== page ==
Grumpy Goats is what happens when Angry Birds moves to the barnyard

In this modern era of mobile and social gaming, it would be difficult to find someone who hasn't at least heard of Angry Birds and the phenomenal success that comes to everything that brand name touches. With such a popular franchise, it's not uncommon for copy-cat apps to try and gain a piece of that glory for themselves. Such is the case with Grumpy Goats on Facebook, an Angry Birds clone that pits goats against sheep down on the barnyard.

It's sheep-sheering season on the farm, and the goats are finding enjoyment in making fun of the newly "naked" sheep. The sheep don't take too kindly to this, and set off to sheer a few goats of their own. Seeking revenge, the goats dig out cannons to fire themselves at arrangements of wood, stone and other obstacles, with the sheep barricaded within. Through this level-based format, you'll fire goats at the sheep, just as you would fire birds at the green pigs of Angry Birds.

You'll have a limited number of goats to fire on each level, and will be given a score and star rating at the end of each level. There are dozens of levels to complete in all, but the gameplay itself doesn't really bring anything new or interesting to the genre. In fact, Grumpy Goats comes with a few technical problems of its own. For one, you'll have a very short aiming trajectory with which to predict where your shot will land, making accuracy difficult, and the cannon's motion sensitivity means that you'll have to frequently reposition your cannon as you accidentally drag too far to the top or bottom of the screen.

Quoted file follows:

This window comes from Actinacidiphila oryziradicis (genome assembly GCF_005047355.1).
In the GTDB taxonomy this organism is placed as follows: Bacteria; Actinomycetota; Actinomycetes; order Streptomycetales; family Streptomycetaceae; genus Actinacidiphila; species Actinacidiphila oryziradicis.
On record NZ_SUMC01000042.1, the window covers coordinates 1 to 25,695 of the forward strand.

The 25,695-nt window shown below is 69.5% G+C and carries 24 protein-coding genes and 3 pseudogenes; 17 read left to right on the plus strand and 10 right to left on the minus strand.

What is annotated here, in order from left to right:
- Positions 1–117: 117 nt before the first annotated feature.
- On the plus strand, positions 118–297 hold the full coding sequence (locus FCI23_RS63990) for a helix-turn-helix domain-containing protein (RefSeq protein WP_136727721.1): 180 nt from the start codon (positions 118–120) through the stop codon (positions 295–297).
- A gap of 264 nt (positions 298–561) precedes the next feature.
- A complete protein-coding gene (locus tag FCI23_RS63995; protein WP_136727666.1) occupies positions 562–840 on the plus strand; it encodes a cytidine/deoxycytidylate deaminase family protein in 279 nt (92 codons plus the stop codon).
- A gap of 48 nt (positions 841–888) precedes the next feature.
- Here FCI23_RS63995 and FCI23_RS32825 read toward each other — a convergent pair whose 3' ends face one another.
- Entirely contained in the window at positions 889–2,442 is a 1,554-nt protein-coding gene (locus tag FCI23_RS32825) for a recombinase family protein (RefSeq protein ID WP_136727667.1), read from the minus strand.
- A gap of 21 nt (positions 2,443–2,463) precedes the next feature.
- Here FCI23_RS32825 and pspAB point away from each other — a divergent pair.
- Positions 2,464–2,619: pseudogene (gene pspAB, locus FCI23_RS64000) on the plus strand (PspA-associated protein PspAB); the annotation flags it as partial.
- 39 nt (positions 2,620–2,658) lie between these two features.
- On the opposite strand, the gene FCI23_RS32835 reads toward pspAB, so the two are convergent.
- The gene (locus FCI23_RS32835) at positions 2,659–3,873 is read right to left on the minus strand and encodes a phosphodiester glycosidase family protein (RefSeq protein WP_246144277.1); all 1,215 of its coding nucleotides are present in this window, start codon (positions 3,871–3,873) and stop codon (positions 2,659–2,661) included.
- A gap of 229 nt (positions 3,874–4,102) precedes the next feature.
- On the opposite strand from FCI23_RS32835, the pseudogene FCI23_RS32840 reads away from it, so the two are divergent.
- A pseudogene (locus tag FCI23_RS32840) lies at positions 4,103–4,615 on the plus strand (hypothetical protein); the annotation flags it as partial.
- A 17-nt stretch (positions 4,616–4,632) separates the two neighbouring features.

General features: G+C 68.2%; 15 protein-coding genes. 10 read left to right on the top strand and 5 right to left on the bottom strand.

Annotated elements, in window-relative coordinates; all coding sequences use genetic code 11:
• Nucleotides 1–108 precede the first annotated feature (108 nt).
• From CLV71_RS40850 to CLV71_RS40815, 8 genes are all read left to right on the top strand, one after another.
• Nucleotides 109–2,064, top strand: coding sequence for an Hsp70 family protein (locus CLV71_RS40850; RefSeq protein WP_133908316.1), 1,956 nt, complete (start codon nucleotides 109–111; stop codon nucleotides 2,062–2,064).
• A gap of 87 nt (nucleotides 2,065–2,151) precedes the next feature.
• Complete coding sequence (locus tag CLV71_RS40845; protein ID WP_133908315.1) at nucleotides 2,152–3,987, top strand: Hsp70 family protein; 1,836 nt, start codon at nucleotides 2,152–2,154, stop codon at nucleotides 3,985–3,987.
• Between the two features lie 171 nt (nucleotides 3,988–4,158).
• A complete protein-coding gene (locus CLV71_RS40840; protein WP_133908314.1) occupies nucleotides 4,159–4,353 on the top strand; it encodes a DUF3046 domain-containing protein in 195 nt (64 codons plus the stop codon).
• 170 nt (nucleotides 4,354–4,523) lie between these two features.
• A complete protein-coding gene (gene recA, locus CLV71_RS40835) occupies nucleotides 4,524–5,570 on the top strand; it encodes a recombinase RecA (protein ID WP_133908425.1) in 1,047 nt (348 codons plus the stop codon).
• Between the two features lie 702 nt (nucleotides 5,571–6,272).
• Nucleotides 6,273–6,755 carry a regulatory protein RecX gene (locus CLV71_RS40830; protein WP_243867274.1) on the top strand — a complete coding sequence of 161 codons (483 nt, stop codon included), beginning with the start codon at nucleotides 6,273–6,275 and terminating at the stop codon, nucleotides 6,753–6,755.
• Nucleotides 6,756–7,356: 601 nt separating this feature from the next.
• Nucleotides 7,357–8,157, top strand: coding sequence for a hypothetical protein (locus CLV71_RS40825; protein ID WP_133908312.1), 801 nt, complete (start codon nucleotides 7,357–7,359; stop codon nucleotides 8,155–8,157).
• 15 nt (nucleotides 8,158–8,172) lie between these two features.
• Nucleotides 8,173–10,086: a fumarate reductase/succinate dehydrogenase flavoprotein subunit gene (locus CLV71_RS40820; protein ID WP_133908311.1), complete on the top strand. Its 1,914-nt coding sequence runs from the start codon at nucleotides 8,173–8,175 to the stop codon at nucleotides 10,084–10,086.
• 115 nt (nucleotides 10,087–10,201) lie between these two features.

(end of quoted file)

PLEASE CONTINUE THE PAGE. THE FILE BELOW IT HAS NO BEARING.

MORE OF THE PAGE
Additionally, the physics are a bit dodgy in spots, as sheep can be hit and even tilted to around a 45 degree angle or more and still won't fall over. These instances are particularly frustrating, as realistic physics are absolutely necessary in these kinds of games. Without realism, you're left with completing levels based on luck, which simply shouldn't be the case.

You'll be able to hold the cannon steady while allowing the power meter to charge, giving each shot more force (or less, depending on when you release your goat), and will earn coins over time that can be spent on power-ups to boost your game. These powers allow you to customize your goats to do more damage per shot, or can be one-time-use items for those particularly tricky levels (say, a bomb that you can drop on the battlefield).

If Angry Birds wasn't already available to play for free on Facebook, then perhaps Grumpy Goats would earn more of a recommendation. As it stands however, there's just not enough to step Grumpy Goats apart from the game that inspired it.

Click here to try Grumpy Goats on Facebook --->

Will you try Grumpy Goats on Facebook, or are you fine sticking with the original Angry Birds and nothing else?

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